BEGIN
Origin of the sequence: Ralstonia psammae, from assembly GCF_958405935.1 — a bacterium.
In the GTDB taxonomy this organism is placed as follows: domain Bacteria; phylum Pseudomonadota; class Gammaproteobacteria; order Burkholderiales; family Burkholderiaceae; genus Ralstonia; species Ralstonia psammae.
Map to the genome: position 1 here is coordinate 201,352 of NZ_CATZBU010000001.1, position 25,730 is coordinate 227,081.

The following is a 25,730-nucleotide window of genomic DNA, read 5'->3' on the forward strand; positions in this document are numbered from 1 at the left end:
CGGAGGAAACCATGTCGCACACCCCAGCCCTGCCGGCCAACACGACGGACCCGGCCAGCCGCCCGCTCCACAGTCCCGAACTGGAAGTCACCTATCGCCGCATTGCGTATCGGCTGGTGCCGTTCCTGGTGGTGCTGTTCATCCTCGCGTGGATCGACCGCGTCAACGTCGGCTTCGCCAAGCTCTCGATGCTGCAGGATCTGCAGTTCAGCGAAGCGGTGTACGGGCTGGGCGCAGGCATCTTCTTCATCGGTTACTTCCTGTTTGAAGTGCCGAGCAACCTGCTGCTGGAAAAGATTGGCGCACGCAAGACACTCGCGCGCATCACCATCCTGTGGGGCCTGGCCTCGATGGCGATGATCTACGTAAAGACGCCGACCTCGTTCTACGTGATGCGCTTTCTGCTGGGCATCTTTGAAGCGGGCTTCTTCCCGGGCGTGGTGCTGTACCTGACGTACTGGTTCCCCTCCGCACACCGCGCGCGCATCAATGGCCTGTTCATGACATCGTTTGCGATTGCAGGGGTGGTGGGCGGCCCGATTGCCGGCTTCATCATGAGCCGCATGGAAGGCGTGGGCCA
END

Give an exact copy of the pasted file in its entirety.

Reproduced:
Origin of the sequence: Ralstonia psammae, from assembly GCF_958405935.1 — a bacterium.
In the GTDB taxonomy this organism is placed as follows: domain Bacteria; phylum Pseudomonadota; class Gammaproteobacteria; order Burkholderiales; family Burkholderiaceae; genus Ralstonia; species Ralstonia psammae.
Map to the genome: position 1 here is coordinate 201,352 of NZ_CATZBU010000001.1, position 25,730 is coordinate 227,081.

The following is a 25,730-nucleotide window of genomic DNA, read 5'->3' on the forward strand; positions in this document are numbered from 1 at the left end:
CGGAGGAAACCATGTCGCACACCCCAGCCCTGCCGGCCAACACGACGGACCCGGCCAGCCGCCCGCTCCACAGTCCCGAACTGGAAGTCACCTATCGCCGCATTGCGTATCGGCTGGTGCCGTTCCTGGTGGTGCTGTTCATCCTCGCGTGGATCGACCGCGTCAACGTCGGCTTCGCCAAGCTCTCGATGCTGCAGGATCTGCAGTTCAGCGAAGCGGTGTACGGGCTGGGCGCAGGCATCTTCTTCATCGGTTACTTCCTGTTTGAAGTGCCGAGCAACCTGCTGCTGGAAAAGATTGGCGCACGCAAGACACTCGCGCGCATCACCATCCTGTGGGGCCTGGCCTCGATGGCGATGATCTACGTAAAGACGCCGACCTCGTTCTACGTGATGCGCTTTCTGCTGGGCATCTTTGAAGCGGGCTTCTTCCCGGGCGTGGTGCTGTACCTGACGTACTGGTTCCCCTCCGCACACCGCGCGCGCATCAATGGCCTGTTCATGACATCGTTTGCGATTGCAGGGGTGGTGGGCGGCCCGATTGCCGGCTTCATCATGAGCCGCATGGAAGGCGTGGGCCA